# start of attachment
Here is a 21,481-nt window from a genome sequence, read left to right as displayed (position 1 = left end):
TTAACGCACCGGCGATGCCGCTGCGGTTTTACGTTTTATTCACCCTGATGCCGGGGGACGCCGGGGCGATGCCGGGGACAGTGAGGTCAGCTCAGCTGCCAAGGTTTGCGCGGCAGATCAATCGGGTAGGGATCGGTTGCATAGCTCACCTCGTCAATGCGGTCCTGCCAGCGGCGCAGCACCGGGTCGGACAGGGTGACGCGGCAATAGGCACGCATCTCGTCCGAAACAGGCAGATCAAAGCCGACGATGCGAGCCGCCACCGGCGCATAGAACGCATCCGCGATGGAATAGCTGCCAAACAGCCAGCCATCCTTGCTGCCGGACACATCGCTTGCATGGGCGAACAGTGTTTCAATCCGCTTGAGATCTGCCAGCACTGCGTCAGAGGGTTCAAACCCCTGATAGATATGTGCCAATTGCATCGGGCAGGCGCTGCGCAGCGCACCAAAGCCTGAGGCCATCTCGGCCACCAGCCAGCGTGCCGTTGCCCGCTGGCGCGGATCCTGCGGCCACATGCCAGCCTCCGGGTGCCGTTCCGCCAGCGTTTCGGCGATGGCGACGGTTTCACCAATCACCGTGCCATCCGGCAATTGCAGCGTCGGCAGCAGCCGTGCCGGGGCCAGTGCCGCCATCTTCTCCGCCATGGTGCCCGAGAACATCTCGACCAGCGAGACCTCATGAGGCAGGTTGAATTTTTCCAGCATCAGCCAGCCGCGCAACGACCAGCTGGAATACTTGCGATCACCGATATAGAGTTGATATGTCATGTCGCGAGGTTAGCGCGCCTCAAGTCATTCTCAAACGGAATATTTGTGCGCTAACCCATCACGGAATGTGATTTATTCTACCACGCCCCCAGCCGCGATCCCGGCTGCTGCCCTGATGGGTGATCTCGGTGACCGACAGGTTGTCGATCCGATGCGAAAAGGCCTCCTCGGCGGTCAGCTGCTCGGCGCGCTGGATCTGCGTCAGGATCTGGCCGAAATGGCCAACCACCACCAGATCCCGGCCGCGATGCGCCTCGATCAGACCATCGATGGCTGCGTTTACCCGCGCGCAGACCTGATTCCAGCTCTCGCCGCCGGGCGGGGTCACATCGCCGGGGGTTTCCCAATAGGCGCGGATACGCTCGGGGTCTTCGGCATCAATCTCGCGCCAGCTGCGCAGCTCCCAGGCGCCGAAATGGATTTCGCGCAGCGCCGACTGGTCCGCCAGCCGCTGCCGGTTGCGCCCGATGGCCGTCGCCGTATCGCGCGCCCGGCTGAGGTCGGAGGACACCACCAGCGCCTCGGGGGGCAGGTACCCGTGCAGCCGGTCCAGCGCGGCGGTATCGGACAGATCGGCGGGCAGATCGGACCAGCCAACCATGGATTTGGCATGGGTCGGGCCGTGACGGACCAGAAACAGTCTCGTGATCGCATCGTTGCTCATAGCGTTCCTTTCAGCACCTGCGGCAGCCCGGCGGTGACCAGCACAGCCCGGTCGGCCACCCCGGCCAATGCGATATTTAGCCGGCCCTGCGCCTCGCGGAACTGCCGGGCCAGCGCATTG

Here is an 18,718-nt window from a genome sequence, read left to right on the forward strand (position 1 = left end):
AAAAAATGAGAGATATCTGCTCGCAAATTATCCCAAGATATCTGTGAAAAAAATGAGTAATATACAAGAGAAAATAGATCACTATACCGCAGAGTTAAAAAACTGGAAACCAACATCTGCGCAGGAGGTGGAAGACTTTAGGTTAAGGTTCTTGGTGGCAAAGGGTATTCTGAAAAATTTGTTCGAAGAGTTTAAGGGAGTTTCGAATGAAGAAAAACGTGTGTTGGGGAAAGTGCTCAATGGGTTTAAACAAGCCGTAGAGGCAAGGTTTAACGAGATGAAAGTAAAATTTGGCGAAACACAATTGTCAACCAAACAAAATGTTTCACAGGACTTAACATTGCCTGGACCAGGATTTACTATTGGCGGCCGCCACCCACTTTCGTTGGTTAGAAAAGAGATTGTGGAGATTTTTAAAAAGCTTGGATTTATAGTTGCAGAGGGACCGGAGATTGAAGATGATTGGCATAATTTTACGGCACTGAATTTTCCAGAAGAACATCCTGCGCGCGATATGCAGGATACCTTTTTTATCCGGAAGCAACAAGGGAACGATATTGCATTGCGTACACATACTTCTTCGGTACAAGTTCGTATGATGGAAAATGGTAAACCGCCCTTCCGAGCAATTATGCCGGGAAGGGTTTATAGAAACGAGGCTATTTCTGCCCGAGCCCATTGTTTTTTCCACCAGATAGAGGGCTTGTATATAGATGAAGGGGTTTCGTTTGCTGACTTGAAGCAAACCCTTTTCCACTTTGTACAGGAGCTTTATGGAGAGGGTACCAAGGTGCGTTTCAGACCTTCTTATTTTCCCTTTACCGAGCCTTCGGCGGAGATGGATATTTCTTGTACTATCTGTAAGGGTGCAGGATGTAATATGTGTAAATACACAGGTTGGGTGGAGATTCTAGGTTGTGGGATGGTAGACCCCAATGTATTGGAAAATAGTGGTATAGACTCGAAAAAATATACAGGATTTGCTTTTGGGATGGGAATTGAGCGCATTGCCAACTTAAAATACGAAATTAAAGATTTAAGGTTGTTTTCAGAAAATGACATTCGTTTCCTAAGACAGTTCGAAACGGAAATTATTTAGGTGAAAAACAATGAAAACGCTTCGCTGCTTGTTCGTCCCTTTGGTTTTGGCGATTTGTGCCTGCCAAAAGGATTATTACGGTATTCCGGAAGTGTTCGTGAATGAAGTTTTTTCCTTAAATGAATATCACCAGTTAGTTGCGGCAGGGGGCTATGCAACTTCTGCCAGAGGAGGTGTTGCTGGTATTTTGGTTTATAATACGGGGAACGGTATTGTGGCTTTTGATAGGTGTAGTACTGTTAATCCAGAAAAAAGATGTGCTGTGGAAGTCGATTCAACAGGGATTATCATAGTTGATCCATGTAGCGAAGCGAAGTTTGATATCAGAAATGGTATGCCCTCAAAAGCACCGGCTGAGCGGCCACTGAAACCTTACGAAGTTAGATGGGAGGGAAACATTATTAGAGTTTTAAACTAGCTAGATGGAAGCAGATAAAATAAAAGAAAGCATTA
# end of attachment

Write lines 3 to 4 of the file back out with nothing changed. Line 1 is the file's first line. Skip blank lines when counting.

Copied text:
Here is an 18,718-nt window from a genome sequence, read left to right on the forward strand (position 1 = left end):
AAAAAATGAGAGATATCTGCTCGCAAATTATCCCAAGATATCTGTGAAAAAAATGAGTAATATACAAGAGAAAATAGATCACTATACCGCAGAGTTAAAAAACTGGAAACCAACATCTGCGCAGGAGGTGGAAGACTTTAGGTTAAGGTTCTTGGTGGCAAAGGGTATTCTGAAAAATTTGTTCGAAGAGTTTAAGGGAGTTTCGAATGAAGAAAAACGTGTGTTGGGGAAAGTGCTCAATGGGTTTAAACAAGCCGTAGAGGCAAGGTTTAACGAGATGAAAGTAAAATTTGGCGAAACACAATTGTCAACCAAACAAAATGTTTCACAGGACTTAACATTGCCTGGACCAGGATTTACTATTGGCGGCCGCCACCCACTTTCGTTGGTTAGAAAAGAGATTGTGGAGATTTTTAAAAAGCTTGGATTTATAGTTGCAGAGGGACCGGAGATTGAAGATGATTGGCATAATTTTACGGCACTGAATTTTCCAGAAGAACATCCTGCGCGCGATATGCAGGATACCTTTTTTATCCGGAAGCAACAAGGGAACGATATTGCATTGCGTACACATACTTCTTCGGTACAAGTTCGTATGATGGAAAATGGTAAACCGCCCTTCCGAGCAATTATGCCGGGAAGGGTTTATAGAAACGAGGCTATTTCTGCCCGAGCCCATTGTTTTTTCCACCAGATAGAGGGCTTGTATATAGATGAAGGGGTTTCGTTTGCTGACTTGAAGCAAACCCTTTTCCACTTTGTACAGGAGCTTTATGGAGAGGGTACCAAGGTGCGTTTCAGACCTTCTTATTTTCCCTTTACCGAGCCTTCGGCGGAGATGGATATTTCTTGTACTATCTGTAAGGGTGCAGGATGTAATATGTGTAAATACACAGGTTGGGTGGAGATTCTAGGTTGTGGGATGGTAGACCCCAATGTATTGGAAAATAGTGGTATAGACTCGAAAAAATATACAGGATTTGCTTTTGGGATGGGAATTGAGCGCATTGCCAACTTAAAATACGAAATTAAAGATTTAAGGTTGTTTTCAGAAAATGACATTCGTTTCCTAAGACAGTTCGAAACGGAAATTATTTAGGTGAAAAACAATGAAAACGCTTCGCTGCTTGTTCGTCCCTTTGGTTTTGGCGATTTGTGCCTGCCAAAAGGATTATTACGGTATTCCGGAAGTGTTCGTGAATGAAGTTTTTTCCTTAAATGAATATCACCAGTTAGTTGCGGCAGGGGGCTATGCAACTTCTGCCAGAGGAGGTGTTGCTGGTATTTTGGTTTATAATACGGGGAACGGTATTGTGGCTTTTGATAGGTGTAGTACTGTTAATCCAGAAAAAAGATGTGCTGTGGAAGTCGATTCAACAGGGATTATCATAGTTGATCCATGTAGCGAAGCGAAGTTTGATATCAGAAATGGTATGCCCTCAAAAGCACCGGCTGAGCGGCCACTGAAACCTTACGAAGTTAGATGGGAGGGAAACATTATTAGAGTTTTAAACTAGCTAGATGGAAGCAGATAAAATAAAAGAAAGCATTA